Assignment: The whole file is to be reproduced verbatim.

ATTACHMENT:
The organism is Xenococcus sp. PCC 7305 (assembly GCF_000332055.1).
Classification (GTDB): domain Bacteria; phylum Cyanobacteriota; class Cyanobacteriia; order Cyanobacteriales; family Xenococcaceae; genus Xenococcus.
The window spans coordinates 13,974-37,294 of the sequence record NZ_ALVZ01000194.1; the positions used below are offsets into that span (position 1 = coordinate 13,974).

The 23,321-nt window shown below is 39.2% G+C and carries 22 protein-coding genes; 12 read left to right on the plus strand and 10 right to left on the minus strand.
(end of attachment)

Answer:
The organism is Xenococcus sp. PCC 7305 (assembly GCF_000332055.1).
Classification (GTDB): domain Bacteria; phylum Cyanobacteriota; class Cyanobacteriia; order Cyanobacteriales; family Xenococcaceae; genus Xenococcus.
The window spans coordinates 13,974-37,294 of the sequence record NZ_ALVZ01000194.1; the positions used below are offsets into that span (position 1 = coordinate 13,974).

The 23,321-nt window shown below is 39.2% G+C and carries 22 protein-coding genes; 12 read left to right on the plus strand and 10 right to left on the minus strand.